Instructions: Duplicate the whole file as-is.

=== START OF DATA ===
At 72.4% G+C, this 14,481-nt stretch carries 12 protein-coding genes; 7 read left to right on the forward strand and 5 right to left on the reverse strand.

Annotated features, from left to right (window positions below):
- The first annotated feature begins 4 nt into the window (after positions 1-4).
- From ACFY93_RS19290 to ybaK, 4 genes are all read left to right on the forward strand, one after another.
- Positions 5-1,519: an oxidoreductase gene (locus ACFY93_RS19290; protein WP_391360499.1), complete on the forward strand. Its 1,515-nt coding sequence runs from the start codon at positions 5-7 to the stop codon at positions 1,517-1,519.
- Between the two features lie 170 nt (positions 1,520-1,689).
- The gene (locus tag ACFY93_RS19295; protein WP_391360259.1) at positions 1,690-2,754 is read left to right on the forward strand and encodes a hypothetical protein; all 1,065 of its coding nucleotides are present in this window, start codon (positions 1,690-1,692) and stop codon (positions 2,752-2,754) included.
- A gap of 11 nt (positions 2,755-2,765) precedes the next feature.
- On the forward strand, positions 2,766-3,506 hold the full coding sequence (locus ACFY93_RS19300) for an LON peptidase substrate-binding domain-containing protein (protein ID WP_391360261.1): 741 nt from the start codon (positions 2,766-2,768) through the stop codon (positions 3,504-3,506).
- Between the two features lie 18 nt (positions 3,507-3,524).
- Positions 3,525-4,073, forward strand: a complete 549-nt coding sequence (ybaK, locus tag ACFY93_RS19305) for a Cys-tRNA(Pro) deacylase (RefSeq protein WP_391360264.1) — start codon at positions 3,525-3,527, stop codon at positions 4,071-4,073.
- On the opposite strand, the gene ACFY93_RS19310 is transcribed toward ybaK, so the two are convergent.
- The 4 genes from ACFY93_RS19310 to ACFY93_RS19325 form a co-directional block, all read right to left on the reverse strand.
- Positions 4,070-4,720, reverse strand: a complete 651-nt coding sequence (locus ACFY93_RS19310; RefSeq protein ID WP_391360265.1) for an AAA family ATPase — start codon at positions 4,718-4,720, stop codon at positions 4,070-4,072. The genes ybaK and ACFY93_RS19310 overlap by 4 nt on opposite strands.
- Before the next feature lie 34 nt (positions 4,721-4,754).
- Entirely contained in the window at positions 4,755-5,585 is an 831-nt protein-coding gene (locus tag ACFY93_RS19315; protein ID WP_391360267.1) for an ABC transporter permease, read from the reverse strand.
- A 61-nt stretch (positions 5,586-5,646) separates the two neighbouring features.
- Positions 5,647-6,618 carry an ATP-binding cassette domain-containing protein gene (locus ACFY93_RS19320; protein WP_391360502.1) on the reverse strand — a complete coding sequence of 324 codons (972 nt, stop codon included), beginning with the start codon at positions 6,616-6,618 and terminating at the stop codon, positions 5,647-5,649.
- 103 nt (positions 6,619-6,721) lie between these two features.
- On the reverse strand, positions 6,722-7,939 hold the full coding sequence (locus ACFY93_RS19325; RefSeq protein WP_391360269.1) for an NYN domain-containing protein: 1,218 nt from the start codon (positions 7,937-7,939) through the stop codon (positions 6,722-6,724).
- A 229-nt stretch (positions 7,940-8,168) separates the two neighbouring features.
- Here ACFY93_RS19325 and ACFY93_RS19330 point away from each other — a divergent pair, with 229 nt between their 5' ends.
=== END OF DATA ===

At 72.4% G+C, this 14,481-nt stretch carries 12 protein-coding genes; 7 read left to right on the forward strand and 5 right to left on the reverse strand.

Annotated features, from left to right (window positions below):
- The first annotated feature begins 4 nt into the window (after positions 1-4).
- From ACFY93_RS19290 to ybaK, 4 genes are all read left to right on the forward strand, one after another.
- Positions 5-1,519: an oxidoreductase gene (locus ACFY93_RS19290; protein WP_391360499.1), complete on the forward strand. Its 1,515-nt coding sequence runs from the start codon at positions 5-7 to the stop codon at positions 1,517-1,519.
- Between the two features lie 170 nt (positions 1,520-1,689).
- The gene (locus tag ACFY93_RS19295; protein WP_391360259.1) at positions 1,690-2,754 is read left to right on the forward strand and encodes a hypothetical protein; all 1,065 of its coding nucleotides are present in this window, start codon (positions 1,690-1,692) and stop codon (positions 2,752-2,754) included.
- A gap of 11 nt (positions 2,755-2,765) precedes the next feature.
- On the forward strand, positions 2,766-3,506 hold the full coding sequence (locus ACFY93_RS19300) for an LON peptidase substrate-binding domain-containing protein (protein ID WP_391360261.1): 741 nt from the start codon (positions 2,766-2,768) through the stop codon (positions 3,504-3,506).
- Between the two features lie 18 nt (positions 3,507-3,524).
- Positions 3,525-4,073, forward strand: a complete 549-nt coding sequence (ybaK, locus tag ACFY93_RS19305) for a Cys-tRNA(Pro) deacylase (RefSeq protein WP_391360264.1) — start codon at positions 3,525-3,527, stop codon at positions 4,071-4,073.
- On the opposite strand, the gene ACFY93_RS19310 is transcribed toward ybaK, so the two are convergent.
- The 4 genes from ACFY93_RS19310 to ACFY93_RS19325 form a co-directional block, all read right to left on the reverse strand.
- Positions 4,070-4,720, reverse strand: a complete 651-nt coding sequence (locus ACFY93_RS19310; RefSeq protein ID WP_391360265.1) for an AAA family ATPase — start codon at positions 4,718-4,720, stop codon at positions 4,070-4,072. The genes ybaK and ACFY93_RS19310 overlap by 4 nt on opposite strands.
- Before the next feature lie 34 nt (positions 4,721-4,754).
- Entirely contained in the window at positions 4,755-5,585 is an 831-nt protein-coding gene (locus tag ACFY93_RS19315; protein ID WP_391360267.1) for an ABC transporter permease, read from the reverse strand.
- A 61-nt stretch (positions 5,586-5,646) separates the two neighbouring features.
- Positions 5,647-6,618 carry an ATP-binding cassette domain-containing protein gene (locus ACFY93_RS19320; protein WP_391360502.1) on the reverse strand — a complete coding sequence of 324 codons (972 nt, stop codon included), beginning with the start codon at positions 6,616-6,618 and terminating at the stop codon, positions 5,647-5,649.
- 103 nt (positions 6,619-6,721) lie between these two features.
- On the reverse strand, positions 6,722-7,939 hold the full coding sequence (locus ACFY93_RS19325; RefSeq protein WP_391360269.1) for an NYN domain-containing protein: 1,218 nt from the start codon (positions 7,937-7,939) through the stop codon (positions 6,722-6,724).
- A 229-nt stretch (positions 7,940-8,168) separates the two neighbouring features.
- Here ACFY93_RS19325 and ACFY93_RS19330 point away from each other — a divergent pair, with 229 nt between their 5' ends.